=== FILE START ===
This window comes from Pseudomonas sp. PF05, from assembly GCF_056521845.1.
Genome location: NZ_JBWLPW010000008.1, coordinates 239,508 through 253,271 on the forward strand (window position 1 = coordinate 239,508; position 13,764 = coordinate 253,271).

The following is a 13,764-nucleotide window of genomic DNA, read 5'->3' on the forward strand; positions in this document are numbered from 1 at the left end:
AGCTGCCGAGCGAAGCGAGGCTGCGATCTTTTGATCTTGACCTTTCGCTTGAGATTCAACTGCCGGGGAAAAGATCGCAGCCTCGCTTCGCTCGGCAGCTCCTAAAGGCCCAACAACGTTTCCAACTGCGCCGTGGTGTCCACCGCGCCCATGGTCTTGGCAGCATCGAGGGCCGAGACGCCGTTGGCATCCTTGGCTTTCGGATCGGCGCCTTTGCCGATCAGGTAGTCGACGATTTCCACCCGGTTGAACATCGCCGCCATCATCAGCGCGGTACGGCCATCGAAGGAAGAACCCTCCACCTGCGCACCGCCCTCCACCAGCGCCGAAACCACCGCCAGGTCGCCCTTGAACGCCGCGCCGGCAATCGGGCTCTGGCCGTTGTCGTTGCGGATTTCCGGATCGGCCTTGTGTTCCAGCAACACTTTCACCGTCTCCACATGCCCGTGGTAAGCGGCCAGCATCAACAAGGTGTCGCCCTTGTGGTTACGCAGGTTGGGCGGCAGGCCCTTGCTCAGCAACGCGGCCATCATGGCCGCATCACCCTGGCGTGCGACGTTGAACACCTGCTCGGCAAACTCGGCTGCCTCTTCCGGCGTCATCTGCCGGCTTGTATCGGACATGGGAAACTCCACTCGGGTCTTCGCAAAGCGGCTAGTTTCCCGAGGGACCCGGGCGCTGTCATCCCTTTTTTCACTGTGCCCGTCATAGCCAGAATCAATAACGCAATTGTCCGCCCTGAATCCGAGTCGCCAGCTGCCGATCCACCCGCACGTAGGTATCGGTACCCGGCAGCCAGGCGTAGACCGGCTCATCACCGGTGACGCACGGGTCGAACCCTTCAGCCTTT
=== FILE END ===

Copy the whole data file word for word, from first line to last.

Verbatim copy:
This window comes from Pseudomonas sp. PF05, from assembly GCF_056521845.1.
Genome location: NZ_JBWLPW010000008.1, coordinates 239,508 through 253,271 on the forward strand (window position 1 = coordinate 239,508; position 13,764 = coordinate 253,271).

The following is a 13,764-nucleotide window of genomic DNA, read 5'->3' on the forward strand; positions in this document are numbered from 1 at the left end:
AGCTGCCGAGCGAAGCGAGGCTGCGATCTTTTGATCTTGACCTTTCGCTTGAGATTCAACTGCCGGGGAAAAGATCGCAGCCTCGCTTCGCTCGGCAGCTCCTAAAGGCCCAACAACGTTTCCAACTGCGCCGTGGTGTCCACCGCGCCCATGGTCTTGGCAGCATCGAGGGCCGAGACGCCGTTGGCATCCTTGGCTTTCGGATCGGCGCCTTTGCCGATCAGGTAGTCGACGATTTCCACCCGGTTGAACATCGCCGCCATCATCAGCGCGGTACGGCCATCGAAGGAAGAACCCTCCACCTGCGCACCGCCCTCCACCAGCGCCGAAACCACCGCCAGGTCGCCCTTGAACGCCGCGCCGGCAATCGGGCTCTGGCCGTTGTCGTTGCGGATTTCCGGATCGGCCTTGTGTTCCAGCAACACTTTCACCGTCTCCACATGCCCGTGGTAAGCGGCCAGCATCAACAAGGTGTCGCCCTTGTGGTTACGCAGGTTGGGCGGCAGGCCCTTGCTCAGCAACGCGGCCATCATGGCCGCATCACCCTGGCGTGCGACGTTGAACACCTGCTCGGCAAACTCGGCTGCCTCTTCCGGCGTCATCTGCCGGCTTGTATCGGACATGGGAAACTCCACTCGGGTCTTCGCAAAGCGGCTAGTTTCCCGAGGGACCCGGGCGCTGTCATCCCTTTTTTCACTGTGCCCGTCATAGCCAGAATCAATAACGCAATTGTCCGCCCTGAATCCGAGTCGCCAGCTGCCGATCCACCCGCACGTAGGTATCGGTACCCGGCAGCCAGGCGTAGACCGGCTCATCACCGGTGACGCACGGGTCGAACCCTTCAGCCTTT